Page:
Bill Schnoor, Longtime YEI Supporter, Joins the Advisory Council and Offers Advice

Posted on Thursday, November 7, 2013

By Brita Belli

bill schnoor

Bill Schnoor (BA ’80, Law ’83), the newest member of the Yale Entrepreneurial Institute’s Advisory Council has been supporting YEI since it began. In fact, years before YEI was formed by the Yale Office of Cooperative Research, Schnoor was waiting for tech entrepreneurship to gain momentum at the university. In his legal work with startups he’d long noticed the power of harnessing university-based research and talent to practical commercial opportunity at schools like Stanford and MIT, and wanted to encourage a similar approach at  Yale.

“Those schools were encouraging practical application of knowledge,” Schnoor says.

He currently serves as co-chair of the Technology Companies Group and the Clean Technologies Practice at Goodwin Procter in Boston. Schnoor recognized that supporting student entrepreneurs was important beyond the immediate image boost and financial gain: It would give those enterprising students an enduring connection back to Yale.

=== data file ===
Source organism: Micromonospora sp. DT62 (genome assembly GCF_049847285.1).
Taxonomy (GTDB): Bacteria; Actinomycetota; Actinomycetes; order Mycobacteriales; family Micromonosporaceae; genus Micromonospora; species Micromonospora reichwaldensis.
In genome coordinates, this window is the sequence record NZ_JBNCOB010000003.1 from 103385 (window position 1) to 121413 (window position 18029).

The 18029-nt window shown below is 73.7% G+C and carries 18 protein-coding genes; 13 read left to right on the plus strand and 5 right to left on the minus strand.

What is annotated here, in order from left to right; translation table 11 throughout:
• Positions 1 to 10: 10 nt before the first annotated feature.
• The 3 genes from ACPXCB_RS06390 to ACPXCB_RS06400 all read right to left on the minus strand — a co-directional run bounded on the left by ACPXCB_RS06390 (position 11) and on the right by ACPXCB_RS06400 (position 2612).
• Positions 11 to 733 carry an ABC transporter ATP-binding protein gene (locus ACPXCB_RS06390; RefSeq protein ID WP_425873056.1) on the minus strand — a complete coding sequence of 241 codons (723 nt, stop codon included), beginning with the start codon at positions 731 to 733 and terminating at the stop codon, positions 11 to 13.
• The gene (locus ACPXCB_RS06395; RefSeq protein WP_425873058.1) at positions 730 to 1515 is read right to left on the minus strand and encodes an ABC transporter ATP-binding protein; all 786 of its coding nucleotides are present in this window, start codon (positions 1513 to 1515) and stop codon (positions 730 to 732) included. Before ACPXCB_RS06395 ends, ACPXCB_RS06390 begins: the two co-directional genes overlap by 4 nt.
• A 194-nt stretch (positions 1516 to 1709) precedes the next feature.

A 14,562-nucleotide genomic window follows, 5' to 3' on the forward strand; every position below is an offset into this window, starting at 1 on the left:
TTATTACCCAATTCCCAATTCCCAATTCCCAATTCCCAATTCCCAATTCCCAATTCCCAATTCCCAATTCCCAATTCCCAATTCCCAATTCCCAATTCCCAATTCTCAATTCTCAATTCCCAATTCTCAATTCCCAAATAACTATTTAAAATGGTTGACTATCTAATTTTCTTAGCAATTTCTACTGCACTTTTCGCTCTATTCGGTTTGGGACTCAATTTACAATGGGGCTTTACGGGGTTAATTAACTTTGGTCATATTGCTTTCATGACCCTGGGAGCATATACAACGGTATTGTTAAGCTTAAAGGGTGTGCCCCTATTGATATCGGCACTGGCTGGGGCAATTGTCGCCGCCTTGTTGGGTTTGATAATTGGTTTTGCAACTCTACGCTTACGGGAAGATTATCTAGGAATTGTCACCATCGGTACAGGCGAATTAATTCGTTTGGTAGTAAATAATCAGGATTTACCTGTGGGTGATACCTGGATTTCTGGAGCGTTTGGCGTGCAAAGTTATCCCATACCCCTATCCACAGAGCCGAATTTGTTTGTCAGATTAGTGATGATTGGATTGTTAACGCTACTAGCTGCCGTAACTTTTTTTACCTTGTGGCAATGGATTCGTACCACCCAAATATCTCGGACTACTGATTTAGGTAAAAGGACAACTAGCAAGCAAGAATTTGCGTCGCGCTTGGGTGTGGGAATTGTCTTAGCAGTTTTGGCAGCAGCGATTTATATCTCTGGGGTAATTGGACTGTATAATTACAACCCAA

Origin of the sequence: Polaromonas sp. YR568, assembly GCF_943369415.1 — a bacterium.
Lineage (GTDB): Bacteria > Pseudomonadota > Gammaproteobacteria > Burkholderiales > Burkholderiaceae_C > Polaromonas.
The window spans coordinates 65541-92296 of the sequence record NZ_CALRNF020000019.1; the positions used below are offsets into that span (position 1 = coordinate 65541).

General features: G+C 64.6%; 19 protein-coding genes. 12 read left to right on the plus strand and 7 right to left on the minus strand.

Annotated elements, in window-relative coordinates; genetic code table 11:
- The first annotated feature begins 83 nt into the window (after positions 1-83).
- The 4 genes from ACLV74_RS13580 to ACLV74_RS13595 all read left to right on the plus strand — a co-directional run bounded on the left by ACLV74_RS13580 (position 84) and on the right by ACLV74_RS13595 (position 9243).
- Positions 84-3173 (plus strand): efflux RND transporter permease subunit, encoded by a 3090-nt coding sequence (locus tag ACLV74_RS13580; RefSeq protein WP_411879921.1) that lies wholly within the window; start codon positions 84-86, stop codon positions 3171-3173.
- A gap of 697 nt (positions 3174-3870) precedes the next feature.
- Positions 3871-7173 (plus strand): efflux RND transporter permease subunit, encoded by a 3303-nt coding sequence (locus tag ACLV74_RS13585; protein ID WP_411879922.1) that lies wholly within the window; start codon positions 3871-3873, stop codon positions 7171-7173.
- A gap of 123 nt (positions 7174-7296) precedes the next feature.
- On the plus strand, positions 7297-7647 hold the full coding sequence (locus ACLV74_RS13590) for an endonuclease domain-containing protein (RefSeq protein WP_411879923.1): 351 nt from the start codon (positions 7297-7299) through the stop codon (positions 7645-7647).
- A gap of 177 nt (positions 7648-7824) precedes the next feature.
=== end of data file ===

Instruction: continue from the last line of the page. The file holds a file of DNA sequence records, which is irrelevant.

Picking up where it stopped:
Seeing YEI take off and grow into a recognized force for launching successful startups has been gratifying, Schnoor says, who adds: “I’m seeing the ecosystem build momentum and the trajectory is great.”

He mentions YEI’s Tech Bootcamp—a 10-week programming camp for Yale students run in partnership with the Yale ITS Student Technology Collaborative—and increased academic-year programming, including the ongoing Venture Creation Program for nascent startup ideas—as particular bright spots. In his role on the Board, Schnoor will encourage YEI to continue to develop and push out more ingenious Yale companies, regardless of where they choose to take root. Success, he says, is in the numbers.

“If Yale embraces the MIT-Stanford view, ‘We want all students and faculty to feel empowered to launch companies,’” over time more will stay in New Haven in absolute terms, even if many or most ventures choose to relocate elsewhere,” Schnoor says. “You have to approach it with an attitude of abundance – let 1,000 flowers – or startups -  bloom.”

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